The focus of this year’s Customer Days at Arburg in Lossburg, Germany was how to study production efficiency as a whole. Michael Hehl, Managing Partner at Arburg, said at the press conference that, as far as Arburg is concerned, production efficiency is more than just an energy-saving injection moulding machine. In the new Efficiency Arena the company sets out all the things that are involved in a 360° study of the process chain and the extent to which the machine manufacturer is able to support the processor here.
Starting from Product Design and progressing to Corporate Strategy, the boys from the Black Forest shed light on each individual step. Sometimes it’s simply a foregone conclusion; sometimes, however, more input is required. For each stage in the process chain Arburg asks approximately ten questions. But the questions are highly practice-orientated and the use of specific examples in particular leaves the processor in no doubt as regards precisely how much excess energy and cycle time we are talking about. All the examples are around 10%!
Product design example
By replacing a PA6 GF 30 with a highly fluid type it has proved possible to reduce the processing temperature by 40°C in the case of a gyroscope weighing 17.3g. In addition to energy savings, this resulted in a reduction in cycle time of 10%.
Mould technology example
With thermal insulation of a mould for PC lenses (mould temperature 90°C) it was possible to save 10% of the energy required for mould temperature control.
Mechanical engineering example
This is where Arburg’s most comprehensive expertise definitely lies. Basically, the maxim that applies here is “the right machine for the right product“.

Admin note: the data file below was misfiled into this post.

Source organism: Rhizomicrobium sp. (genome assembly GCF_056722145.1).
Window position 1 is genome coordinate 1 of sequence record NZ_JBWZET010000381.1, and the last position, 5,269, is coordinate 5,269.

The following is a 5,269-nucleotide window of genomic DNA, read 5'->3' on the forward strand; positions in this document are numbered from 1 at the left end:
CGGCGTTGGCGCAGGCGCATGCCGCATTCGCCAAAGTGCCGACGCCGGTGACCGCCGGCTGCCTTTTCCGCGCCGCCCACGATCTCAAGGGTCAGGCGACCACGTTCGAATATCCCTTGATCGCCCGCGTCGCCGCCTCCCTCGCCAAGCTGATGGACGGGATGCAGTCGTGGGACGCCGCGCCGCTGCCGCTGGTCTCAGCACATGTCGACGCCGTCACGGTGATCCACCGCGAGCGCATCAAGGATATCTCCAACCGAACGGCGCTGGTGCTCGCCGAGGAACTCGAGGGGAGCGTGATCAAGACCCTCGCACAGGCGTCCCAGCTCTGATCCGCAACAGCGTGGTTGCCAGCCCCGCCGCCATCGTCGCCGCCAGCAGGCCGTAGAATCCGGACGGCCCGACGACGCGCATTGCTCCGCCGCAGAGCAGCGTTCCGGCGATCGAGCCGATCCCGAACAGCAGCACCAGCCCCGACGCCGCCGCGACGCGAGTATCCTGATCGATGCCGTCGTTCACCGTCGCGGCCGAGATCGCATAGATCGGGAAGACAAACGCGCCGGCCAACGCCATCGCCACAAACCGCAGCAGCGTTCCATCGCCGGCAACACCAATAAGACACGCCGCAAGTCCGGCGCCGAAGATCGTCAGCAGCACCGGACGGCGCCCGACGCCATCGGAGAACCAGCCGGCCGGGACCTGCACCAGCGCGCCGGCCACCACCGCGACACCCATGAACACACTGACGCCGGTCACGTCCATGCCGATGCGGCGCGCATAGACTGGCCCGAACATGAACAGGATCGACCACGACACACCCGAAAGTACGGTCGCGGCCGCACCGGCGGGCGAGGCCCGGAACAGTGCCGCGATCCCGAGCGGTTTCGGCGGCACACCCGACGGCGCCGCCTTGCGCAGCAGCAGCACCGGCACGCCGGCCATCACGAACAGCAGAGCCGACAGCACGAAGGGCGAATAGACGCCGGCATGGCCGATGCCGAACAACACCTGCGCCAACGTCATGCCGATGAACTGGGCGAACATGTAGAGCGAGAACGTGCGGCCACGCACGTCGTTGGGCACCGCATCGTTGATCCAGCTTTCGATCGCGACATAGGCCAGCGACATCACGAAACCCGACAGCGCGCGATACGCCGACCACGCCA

Peripheral technology example
The use of servo-drives instead of pneumatic drives with sprue picking device saved 10% of cycle time in the case of a chip holder.
Here it has proved possible to accommodate the stringent requirements essential for the injection moulding of buckets and to reduce the cycle time by a quarter compared with the standard machine. To achieve this, they use a combination of servo-electric drives for moving the mould. This use of servo-electric drives reduces the use of hydraulic technology and thus saves energy.
Process integration example
Here Arburg shows that, in the case of a multiple component toy car, the use of robot technology can reduce the time required for the simultaneous removal and insertion of parts and thus the overall cycle time by 15%. In addition, the robot assembles the car.
Process control example
Synchronising the ejector movement and the unloading robot enables cycle time for a modular storage box to be reduced by 10%.
Production planning example
A centralised master computer system records all necessary data relating to the systems. By contrast to manual recording, this saves between 5 and 15min per job, per set up process or machine. But an even more significant factor is that stoppages can be identified (and thus resolved more quickly) because of the centralised nature of the system, on average 3min faster than with the traditional alarm directly on the machine.
Energy management example
During maintenance of the compressed air systems the processor is also required to be alert for small holes. A small hole measuring 4mm will result in the loss of 19.8l of compressed air per second at an operating pressure of 7bar.
Corporate strategy example
Arburg itself has been able to reduce the set up time required for a change of tools on a rotary milling machine by 30min using video analysis. In changing a tool the employee would have to take no fewer than 36 separate actions. Now the sequence has been optimised and the set up time halved.
Press release English and German (zip download)